SOCHI 2014

By Aimee Berg | Dec. 07, 2013, 5:52 p.m. (ET)
Ted Ligety competes in the men's super-G race at the Birds of Prey Audi FIS Alpine Ski World Cup on Dec.7, 2013 in Beaver Creek, Colo.

BEAVER CREEK, Colo. – For a while, it looked like Ted Ligety would earn his 39th world cup podium on Saturday at Beaver Creek. But the course was holding up so well that unsung skiers with later bib numbers had a legitimate chance to steal the medals.

And they did.

Hannes Reichelt of Austria and Peter Fill of Italy were tied for first place when Ligety came down. 

The American electrified the home crowd by posting some of the fastest times at the top and bottom of the course, but Ligety finished 0.10 seconds behind the leaders and was perched in third place until, 10 racers later, Patrick Kueng of Switzerland found a faster line, bumped Ligety off the podium and, ultimately, claimed his first world cup victory. Then, racer No. 45, Otmar Striedinger of Austria, shot into second place behind Kueng with a blazing back-of-the-pack run to earn his first world cup podium at age 22.

In the end, Ligety finished fifth — behind Kueng, Striedinger, and the Austrian-Italian tie for third place.

Five-time Olympic medalist Bode Miller placed 14th.

Andrew Weibrecht, the 2010 Olympic bronze medalist in super-G, was on track to produce his best result in years despite sweeping too far right on a gate and making a speed-scrubbing correction to stay on course. Weibrecht finished 20th.

All three Americans seemed generally satisfied with their performances.

“It’s not an easy hill,” said Ligety, the 2013 world champion in super-G. “I skied the turns well. That’s my forte,” but he also confessed that his super-G results often depend on how well the course fits his skill set.

“My super-G has a big range,” Ligety said. “When it’s steep — like it is here in the important sections — I have a good chance of making up time. If it’s flat and easy, I’m one of the middle-pack guys.

“I’ve been working on my super-G and getting more comfortable with it,” he added. Ligety was already one of the best giant slalom skiers of his generation before he started to find success in the speed events.

One aspect that helped Ligety’s transformation is one that he had been vehemently opposed to: a recent change in ski dimensions mandated by the International Ski Federation.

“The GS skis became more super-G-esque as far as movement patterns,” he said, but once the man known as “Mr. GS” learned to master the new GS skis, it was logical that super-G would follow.

Saturday’s result also put Ligety into sixth place in the overall world cup standings (after six races), but the Utah native said “it’s too early to tell” whether he will meet his goal of winning the overall title this season.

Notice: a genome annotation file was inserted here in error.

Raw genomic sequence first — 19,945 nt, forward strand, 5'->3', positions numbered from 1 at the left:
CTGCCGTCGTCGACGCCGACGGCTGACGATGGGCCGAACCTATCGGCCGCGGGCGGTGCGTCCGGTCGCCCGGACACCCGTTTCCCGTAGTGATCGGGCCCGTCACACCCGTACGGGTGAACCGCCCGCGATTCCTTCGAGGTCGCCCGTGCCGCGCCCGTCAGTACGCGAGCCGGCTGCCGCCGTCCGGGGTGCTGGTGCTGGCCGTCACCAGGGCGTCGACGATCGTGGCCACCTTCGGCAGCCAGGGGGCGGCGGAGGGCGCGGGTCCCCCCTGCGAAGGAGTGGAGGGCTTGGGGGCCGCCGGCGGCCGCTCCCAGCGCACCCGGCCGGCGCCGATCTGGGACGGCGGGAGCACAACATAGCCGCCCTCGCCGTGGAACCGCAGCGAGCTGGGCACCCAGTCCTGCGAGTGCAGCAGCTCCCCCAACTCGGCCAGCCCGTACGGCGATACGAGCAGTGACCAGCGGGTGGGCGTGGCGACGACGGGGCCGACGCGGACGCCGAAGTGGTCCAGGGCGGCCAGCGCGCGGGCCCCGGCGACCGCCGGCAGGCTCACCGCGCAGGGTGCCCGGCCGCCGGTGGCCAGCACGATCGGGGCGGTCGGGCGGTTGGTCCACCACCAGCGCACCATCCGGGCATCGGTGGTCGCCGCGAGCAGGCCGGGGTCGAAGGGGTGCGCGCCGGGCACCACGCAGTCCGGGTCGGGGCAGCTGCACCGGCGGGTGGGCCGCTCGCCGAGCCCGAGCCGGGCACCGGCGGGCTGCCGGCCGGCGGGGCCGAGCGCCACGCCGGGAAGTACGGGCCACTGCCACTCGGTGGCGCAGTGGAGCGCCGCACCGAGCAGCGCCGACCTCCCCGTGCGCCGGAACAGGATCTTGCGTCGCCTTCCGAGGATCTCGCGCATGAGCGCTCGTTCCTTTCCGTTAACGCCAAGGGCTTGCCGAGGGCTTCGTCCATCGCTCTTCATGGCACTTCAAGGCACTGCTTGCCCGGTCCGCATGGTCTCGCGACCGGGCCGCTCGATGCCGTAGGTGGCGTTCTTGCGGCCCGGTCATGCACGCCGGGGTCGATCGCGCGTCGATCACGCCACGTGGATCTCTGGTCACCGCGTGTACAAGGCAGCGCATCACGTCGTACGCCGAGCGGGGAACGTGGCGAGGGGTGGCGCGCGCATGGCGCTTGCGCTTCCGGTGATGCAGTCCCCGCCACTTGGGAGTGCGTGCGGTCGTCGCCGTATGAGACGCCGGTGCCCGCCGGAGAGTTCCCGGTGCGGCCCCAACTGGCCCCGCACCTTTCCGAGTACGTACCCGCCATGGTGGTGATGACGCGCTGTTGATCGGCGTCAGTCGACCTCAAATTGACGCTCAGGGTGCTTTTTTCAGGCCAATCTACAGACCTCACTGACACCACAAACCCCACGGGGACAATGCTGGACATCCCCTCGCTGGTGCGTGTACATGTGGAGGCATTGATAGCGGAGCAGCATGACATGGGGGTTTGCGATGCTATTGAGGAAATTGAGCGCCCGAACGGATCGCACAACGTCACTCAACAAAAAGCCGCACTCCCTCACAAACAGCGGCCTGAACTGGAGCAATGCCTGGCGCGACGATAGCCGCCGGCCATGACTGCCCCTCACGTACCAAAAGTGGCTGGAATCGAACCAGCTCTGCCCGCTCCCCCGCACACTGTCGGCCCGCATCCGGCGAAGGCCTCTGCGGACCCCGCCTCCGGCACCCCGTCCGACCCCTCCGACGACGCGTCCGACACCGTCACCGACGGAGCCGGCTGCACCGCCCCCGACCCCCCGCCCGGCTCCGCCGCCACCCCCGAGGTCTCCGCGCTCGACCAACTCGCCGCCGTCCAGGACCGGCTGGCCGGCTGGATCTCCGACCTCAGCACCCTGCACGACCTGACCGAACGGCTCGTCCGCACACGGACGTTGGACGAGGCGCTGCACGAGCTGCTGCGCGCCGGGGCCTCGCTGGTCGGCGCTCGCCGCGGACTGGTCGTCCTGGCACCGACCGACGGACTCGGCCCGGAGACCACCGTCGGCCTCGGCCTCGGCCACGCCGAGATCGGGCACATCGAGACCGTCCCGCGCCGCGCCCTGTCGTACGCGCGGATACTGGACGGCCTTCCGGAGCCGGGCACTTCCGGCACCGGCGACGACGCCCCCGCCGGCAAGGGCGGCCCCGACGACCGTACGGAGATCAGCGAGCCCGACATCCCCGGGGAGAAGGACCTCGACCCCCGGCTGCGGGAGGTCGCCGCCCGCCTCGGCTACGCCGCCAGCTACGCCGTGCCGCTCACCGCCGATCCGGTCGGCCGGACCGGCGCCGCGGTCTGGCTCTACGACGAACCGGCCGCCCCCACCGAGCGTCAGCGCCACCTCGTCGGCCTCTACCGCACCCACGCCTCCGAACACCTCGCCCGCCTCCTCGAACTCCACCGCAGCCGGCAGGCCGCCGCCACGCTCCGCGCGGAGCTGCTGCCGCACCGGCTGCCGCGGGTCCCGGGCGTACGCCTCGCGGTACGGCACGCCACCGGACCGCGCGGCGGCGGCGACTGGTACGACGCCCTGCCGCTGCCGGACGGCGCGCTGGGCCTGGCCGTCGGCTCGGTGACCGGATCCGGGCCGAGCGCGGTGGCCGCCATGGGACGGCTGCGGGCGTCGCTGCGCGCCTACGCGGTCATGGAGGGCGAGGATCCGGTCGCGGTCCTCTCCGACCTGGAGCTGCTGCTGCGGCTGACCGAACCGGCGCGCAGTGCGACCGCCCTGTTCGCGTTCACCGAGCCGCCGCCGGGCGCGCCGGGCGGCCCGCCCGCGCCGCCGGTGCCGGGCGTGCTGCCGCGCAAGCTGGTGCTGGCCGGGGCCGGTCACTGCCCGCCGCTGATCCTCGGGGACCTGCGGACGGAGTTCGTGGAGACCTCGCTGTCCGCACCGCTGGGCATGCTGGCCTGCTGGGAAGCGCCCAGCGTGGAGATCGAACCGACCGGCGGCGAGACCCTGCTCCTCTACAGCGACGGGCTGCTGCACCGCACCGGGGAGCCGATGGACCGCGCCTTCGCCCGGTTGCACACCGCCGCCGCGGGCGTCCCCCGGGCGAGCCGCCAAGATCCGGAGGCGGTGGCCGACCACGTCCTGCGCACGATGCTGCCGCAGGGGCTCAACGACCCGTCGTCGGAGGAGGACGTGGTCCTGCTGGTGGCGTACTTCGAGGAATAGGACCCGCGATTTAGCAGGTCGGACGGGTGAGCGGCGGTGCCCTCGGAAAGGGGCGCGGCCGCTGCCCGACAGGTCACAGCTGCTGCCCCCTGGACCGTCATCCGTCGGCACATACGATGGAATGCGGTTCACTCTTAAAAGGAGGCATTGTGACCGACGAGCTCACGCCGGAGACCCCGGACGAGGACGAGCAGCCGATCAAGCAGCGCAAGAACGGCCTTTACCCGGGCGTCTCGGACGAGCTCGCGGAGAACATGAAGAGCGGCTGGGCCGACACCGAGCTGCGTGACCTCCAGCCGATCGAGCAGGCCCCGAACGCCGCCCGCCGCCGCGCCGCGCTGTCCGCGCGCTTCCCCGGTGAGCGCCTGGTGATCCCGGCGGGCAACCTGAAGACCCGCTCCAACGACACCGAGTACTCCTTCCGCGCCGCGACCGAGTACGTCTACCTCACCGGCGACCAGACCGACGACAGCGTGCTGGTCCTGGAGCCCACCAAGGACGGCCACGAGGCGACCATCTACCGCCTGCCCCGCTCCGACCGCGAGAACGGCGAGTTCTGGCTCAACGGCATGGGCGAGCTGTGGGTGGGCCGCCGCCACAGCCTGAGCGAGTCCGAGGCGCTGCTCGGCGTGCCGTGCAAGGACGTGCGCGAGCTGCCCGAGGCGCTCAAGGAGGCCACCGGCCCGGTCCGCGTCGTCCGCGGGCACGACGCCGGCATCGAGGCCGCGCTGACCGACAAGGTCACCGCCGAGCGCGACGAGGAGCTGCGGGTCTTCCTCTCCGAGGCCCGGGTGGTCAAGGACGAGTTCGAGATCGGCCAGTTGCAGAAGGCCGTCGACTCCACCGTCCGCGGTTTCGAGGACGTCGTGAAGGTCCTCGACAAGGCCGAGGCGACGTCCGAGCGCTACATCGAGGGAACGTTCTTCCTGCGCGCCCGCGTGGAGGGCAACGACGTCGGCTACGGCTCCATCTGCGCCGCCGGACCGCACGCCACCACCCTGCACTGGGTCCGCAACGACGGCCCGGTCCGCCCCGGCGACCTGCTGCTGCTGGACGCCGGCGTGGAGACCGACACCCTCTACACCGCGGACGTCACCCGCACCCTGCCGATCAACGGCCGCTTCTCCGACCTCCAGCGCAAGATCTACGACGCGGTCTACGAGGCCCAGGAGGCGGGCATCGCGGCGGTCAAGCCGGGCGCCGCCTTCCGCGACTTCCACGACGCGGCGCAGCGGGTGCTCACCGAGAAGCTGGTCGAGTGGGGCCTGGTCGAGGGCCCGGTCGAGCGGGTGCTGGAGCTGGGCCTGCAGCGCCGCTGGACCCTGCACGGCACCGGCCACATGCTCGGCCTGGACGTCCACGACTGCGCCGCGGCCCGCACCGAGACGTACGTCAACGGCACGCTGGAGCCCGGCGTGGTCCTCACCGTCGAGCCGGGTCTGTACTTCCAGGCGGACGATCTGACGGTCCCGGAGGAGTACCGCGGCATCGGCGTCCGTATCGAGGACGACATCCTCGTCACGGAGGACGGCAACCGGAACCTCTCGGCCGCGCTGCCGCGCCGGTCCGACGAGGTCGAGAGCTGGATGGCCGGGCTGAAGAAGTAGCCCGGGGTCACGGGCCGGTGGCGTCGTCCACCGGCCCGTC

“I missed some points [last weekend] in Lake Louise,” he explained. He also missed points in Friday’s downhill, finishing 42nd at Beaver Creek.

To make up the difference, Ligety said, “I need to score a ton of points in slalom… but my slalom is like fine China: it looks pretty sometimes and it can be fast, but if you drop it, it breaks easily. My GS is like an iron skillet. I can kick it around and it holds up.”

On Sunday, Ligety will try to win his second consecutive giant slalom of the season at Beaver Creek.

Miller will also race GS tomorrow, and the 36-year-old New Hampshire native will take confidence from his super-G run on Saturday where he made just one big mistake, one that he attributed to a camouflaged gate.

“People [wearing red] were standing on the right of Harrier jump against the [red] banners,” Miller said. “It’s a red gate against red background, and you just can’t see it. I wouldn’t make that mistake but 1 time out of 10, or 1 time out of 20. It sucks to make it on a day where I skied that [well] on the top.”

Miller said it was a step in the right direction, though. “There were three blind turns that are pretty nasty on the top. I hit all three of them within a foot of where I wanted to be, at full speed. For me, that’s really encouraging… taking that kind of risk with no course report, no video analysis, on a brand new hill where you don’t know what the speed’s like.”

As for Weibrecht’s 20th place, Weibrecht said, “I’m really happy with the result, even though it could have been a lot better. Coming out of the Abyss, I just took a too-hard right and I had to jam around a couple of gates just to stay on course.

“My goal today was to get in the top 30. I’m disappointed at what could have been, but hey, I’m moving on. This run was a potential podium finish; I just have to get out of my own way.”

Overall, Weibrecht said the U.S. men’s team is on its way up.

“It’s great to have Bode back [after taking a season off to heal his knee]. It’s great to have Ted skiing with the speed guys a little bit. It drives everybody,” Weibrecht said. “Our team is strong and getting stronger. Moving forward, there’s going to be some really good stuff.”

Aimee Berg is a freelance contributor for TeamUSA.org. This story was not subject to the approval of the United States Olympic Committee or any National Governing Bodies.

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